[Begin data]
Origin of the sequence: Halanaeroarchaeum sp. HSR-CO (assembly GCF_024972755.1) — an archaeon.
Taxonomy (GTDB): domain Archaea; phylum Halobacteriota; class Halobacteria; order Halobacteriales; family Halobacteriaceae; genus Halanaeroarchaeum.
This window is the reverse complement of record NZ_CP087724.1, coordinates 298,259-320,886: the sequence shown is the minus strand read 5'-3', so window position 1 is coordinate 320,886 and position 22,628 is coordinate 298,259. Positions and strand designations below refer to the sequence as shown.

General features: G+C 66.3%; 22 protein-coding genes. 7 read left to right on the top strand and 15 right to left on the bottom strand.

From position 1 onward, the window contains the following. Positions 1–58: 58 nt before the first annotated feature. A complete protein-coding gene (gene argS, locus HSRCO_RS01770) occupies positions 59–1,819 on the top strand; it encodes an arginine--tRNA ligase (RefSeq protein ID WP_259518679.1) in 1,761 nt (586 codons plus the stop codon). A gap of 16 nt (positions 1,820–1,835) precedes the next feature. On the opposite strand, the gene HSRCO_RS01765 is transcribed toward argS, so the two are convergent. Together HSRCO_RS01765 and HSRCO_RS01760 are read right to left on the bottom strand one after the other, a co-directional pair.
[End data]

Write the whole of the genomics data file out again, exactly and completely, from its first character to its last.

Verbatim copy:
Origin of the sequence: Halanaeroarchaeum sp. HSR-CO (assembly GCF_024972755.1) — an archaeon.
Taxonomy (GTDB): domain Archaea; phylum Halobacteriota; class Halobacteria; order Halobacteriales; family Halobacteriaceae; genus Halanaeroarchaeum.
This window is the reverse complement of record NZ_CP087724.1, coordinates 298,259-320,886: the sequence shown is the minus strand read 5'-3', so window position 1 is coordinate 320,886 and position 22,628 is coordinate 298,259. Positions and strand designations below refer to the sequence as shown.

General features: G+C 66.3%; 22 protein-coding genes. 7 read left to right on the top strand and 15 right to left on the bottom strand.

From position 1 onward, the window contains the following. Positions 1–58: 58 nt before the first annotated feature. A complete protein-coding gene (gene argS, locus HSRCO_RS01770) occupies positions 59–1,819 on the top strand; it encodes an arginine--tRNA ligase (RefSeq protein ID WP_259518679.1) in 1,761 nt (586 codons plus the stop codon). A gap of 16 nt (positions 1,820–1,835) precedes the next feature. On the opposite strand, the gene HSRCO_RS01765 is transcribed toward argS, so the two are convergent. Together HSRCO_RS01765 and HSRCO_RS01760 are read right to left on the bottom strand one after the other, a co-directional pair.